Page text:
This site introduces the first of two printed volumes on the work of Hermann
Grassmann as it re-emerges from one and a half centuries of isolation.
The books have grown out of an interest in Grassmann's work over the past four decades.
There is something fascinating about the beauty with which the mathematical structures Grassmann
discovered (invented, if you will) describe the physical world, and something also fascinating about
how these beautiful structures have been largely lost to the mainstreams of mathematics and science.
Volume 1: Foundations - develops the algebraic foundations of the structures.
Volume 2: Extensions - will explore some of their extensions to other systems.
The genesis of Grassmann algebra
Hermann Günther Grassmann was born in 1809 in Stettin, near the border of Germany and Poland.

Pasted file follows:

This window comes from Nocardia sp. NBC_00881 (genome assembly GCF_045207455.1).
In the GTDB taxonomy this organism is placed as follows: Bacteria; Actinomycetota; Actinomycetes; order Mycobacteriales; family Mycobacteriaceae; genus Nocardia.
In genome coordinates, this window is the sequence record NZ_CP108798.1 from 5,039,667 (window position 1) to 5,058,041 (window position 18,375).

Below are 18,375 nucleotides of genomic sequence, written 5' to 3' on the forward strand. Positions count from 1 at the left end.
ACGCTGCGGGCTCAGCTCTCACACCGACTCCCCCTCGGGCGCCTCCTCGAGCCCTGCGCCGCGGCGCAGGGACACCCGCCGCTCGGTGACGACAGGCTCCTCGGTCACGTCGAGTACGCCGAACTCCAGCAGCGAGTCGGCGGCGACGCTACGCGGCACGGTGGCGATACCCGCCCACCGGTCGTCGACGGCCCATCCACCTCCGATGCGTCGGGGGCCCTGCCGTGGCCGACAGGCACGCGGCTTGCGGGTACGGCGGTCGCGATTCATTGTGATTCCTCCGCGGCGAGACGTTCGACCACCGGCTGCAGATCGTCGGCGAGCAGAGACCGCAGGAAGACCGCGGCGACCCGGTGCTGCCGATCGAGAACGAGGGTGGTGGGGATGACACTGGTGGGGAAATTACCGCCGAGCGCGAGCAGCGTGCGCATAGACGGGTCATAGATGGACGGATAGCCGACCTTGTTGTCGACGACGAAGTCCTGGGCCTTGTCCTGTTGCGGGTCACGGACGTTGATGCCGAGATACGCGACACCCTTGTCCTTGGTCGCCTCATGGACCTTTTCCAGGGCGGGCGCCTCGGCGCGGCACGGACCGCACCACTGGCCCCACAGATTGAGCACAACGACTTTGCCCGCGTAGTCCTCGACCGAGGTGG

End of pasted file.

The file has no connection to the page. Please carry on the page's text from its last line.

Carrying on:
He was only 23 when he discovered the method of adding and multiplying points and vectors which
was to become the foundation of his Ausdehnungslehre. In 1839 he composed a work on the study of
tides entitled Theorie der Ebbe und Flut, which was the first work ever to use vectorial methods. In
1844 Grassmann published his first Ausdehnungslehre (Die lineale Ausdehnungslehre ein neuer
Zweig der Mathematik) and in the same year won a prize for an essay which expounded a system
satisfying an earlier search by Leibniz for an 'algebra of geometry'. Despite these achievements,
Grassmann received virtually no recognition.
In 1862 Grassmann re-expounded his ideas from a different viewpoint in a second Ausdehnungslehre
(Die Ausdehnungslehre. Vollständig und in strenger Form). Again the work was met with resounding
silence from the mathematical community, and it was not until the latter part of his life that he
received any significant recognition from his contemporaries. Of these, most significant were J.